doi = {10.2214/ajr.135.1.73},
journal = {Am. J. Roentgenol.; (United States)},
number = ,
volume = 135:1,
place = {United States},
year = {Tue Jul 01 00:00:00 EDT 1980},
month = {Tue Jul 01 00:00:00 EDT 1980}
}
  • The usefulness of the renal scan in diagnosing technical complications in the transplant patient is well established. However, the ability of the renal scan to differentiate between acute rejection and acute tubular necrosis has remained uncertain. We have evaluated the effectiveness of the /sup 99m/Tc DTPA computer-derived time-activity curve of renal cortical perfusion, as well as data obtained from scintillation camera images, in making such diagnoses. Fifteen patients with a clinical diagnosis of either acute rejection or acute tubular necrosis, or both, were studied retrospectively. Technetium scan diagnoses did not agree with the clinical assessment in nine of the patients.more » Thus selection of a course of treatment should not be based on data obtained from the scan alone.« less
  • We recently demonstrated the feasibility of noninvasive detection of cardiac allograft rejection after administration of indium-111-labeled lymphocytes. To determine the sensitivity and specificity of the technique, as well as its value for delineating the severity of rejection, we studied 16 dogs with heterotopic thoracic cardiac allografts. Five animals were evaluated while exposed to immunosuppressive agents. Animals were scanned sequentially after administration of 100-400 microCi of indium-111-labeled autologous lymphocytes. Myocardial lymphocyte infiltration was expressed as the indium excess (IE), defined as the ratio of indium activity of the transplant or native heart compared with that in blood. Scintigraphic results were comparedmore » with characteristics of simultaneously obtained endomyocardial biopsies. Among 17 biopsy documented episodes of rejection, 16 were detected scintigraphically. Among 18 biopsies with no evidence of rejection, scintigraphy was uniformly negative. Thus, the sensitivity and specificity of scintigraphy were 94 and 100%, respectively. Biopsies graded as showing no rejection were associated with an IE of 0.3 +/- 0.5 (+/- SD); those graded as mild, 2.8 +/- 1.7; those as moderate, 10.7 +/- 7.2; and those graded as indicative of severe rejection, 14.2 +/- 4.5. Thus, scintigraphy with indium-111-labeled lymphocytes sensitively and specifically detects cardiac allograft rejection and delineates the intensity of the rejection process. It should be useful clinically for assessing potential allograft rejection noninvasively.« less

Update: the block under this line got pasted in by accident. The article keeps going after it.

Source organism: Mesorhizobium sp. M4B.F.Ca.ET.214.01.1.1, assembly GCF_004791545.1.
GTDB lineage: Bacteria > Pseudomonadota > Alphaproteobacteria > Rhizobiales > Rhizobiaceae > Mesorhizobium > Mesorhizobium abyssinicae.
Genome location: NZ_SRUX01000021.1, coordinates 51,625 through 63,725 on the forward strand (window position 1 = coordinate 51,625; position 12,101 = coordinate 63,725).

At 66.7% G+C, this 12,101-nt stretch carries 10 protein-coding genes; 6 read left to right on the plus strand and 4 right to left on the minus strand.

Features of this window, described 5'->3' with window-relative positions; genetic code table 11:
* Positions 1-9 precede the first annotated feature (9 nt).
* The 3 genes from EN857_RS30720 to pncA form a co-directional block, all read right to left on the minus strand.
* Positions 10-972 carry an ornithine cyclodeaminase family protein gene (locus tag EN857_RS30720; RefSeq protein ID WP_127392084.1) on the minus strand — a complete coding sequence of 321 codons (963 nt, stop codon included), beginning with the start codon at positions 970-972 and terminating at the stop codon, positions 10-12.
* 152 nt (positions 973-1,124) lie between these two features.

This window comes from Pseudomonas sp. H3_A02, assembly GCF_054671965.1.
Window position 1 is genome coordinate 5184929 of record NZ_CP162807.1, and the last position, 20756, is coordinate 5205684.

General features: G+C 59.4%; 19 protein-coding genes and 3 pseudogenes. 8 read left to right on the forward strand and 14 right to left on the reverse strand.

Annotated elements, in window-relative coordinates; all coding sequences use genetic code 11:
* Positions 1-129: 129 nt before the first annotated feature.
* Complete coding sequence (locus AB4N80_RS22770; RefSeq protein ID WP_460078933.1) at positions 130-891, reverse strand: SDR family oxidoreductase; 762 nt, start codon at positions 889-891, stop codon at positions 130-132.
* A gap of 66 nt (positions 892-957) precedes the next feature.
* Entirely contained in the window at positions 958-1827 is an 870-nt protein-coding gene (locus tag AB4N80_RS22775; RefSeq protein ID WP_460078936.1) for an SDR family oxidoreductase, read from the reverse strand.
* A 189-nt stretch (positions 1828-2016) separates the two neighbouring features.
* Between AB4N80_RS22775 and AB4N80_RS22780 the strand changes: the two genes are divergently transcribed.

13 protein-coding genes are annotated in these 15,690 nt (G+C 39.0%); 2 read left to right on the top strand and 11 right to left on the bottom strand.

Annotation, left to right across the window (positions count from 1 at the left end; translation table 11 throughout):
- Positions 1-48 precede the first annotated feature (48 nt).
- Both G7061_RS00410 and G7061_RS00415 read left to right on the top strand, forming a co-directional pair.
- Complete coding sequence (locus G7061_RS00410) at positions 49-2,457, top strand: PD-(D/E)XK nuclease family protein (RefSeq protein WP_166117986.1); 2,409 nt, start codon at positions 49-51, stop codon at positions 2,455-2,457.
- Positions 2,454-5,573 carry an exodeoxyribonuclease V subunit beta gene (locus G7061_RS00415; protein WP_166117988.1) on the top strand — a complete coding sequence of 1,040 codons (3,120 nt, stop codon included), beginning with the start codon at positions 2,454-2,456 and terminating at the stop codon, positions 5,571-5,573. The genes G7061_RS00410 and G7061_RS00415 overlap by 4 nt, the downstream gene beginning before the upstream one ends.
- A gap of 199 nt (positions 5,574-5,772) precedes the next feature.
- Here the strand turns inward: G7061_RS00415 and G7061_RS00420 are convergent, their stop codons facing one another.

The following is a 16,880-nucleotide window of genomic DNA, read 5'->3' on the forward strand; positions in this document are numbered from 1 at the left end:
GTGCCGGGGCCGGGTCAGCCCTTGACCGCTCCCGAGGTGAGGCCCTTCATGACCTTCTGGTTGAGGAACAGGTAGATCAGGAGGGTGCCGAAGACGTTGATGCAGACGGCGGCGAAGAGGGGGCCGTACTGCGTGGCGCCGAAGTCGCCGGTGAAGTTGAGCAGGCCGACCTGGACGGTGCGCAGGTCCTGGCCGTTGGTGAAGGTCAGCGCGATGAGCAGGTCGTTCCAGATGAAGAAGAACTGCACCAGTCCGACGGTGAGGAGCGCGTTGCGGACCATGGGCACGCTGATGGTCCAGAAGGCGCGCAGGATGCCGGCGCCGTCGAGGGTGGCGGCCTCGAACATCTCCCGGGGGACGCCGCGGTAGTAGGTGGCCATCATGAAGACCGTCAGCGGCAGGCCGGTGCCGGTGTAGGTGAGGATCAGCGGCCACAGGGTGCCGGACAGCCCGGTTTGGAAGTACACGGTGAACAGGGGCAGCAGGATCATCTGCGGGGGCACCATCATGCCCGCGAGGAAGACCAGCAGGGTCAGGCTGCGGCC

• Anti-interleukin-2 receptor monoclonal antibodies have been shown to prevent allograft rejection. This paper reports on the biodistribution of a mouse MoAb directed at the 55 Kd alpha chain of rat interleukin-2 receptor (IL2-R) during allograft rejection. Only a low percentage (approximately 1%) of intact 125I-labeled MoAb was detected in the rejected graft, and irrelevant control IgG1 was found at a similar level. This suggests that most of the injected intact MoAb bound to graft tissue via its monomorphic Fc segment. In contrast, OX39 F(ab')2 fragments showed a preferential localization in the rejected allograft and did not bind to the LEW-to-LEWmore » syngeneic heart graft. Irrelevant F(ab')2 did not concentrate in the allogeneic graft. Accordingly, F(ab')2 fragments from OX39 or irrelevant MoAb were used for gamma-scintigraphy on allograft recipients together with biodistribution studies. Results show that scintigraphy was able to detect allograft accumulation of 131I OX39 F(ab')2, whereas no imaging was obtained when OX39 F(ab')2 was used in the syngeneic combination or when irrelevant 131-IgG1 F(ab')2 was given to allograft recipients. This method, applied to the clinical situation, could be of interest for detection of early graft rejection episodes by immunoscintigraphy using reagents specific for activation determinants on lymphocyte membranes, such as anti-interleukin-2 receptor MoAb.« less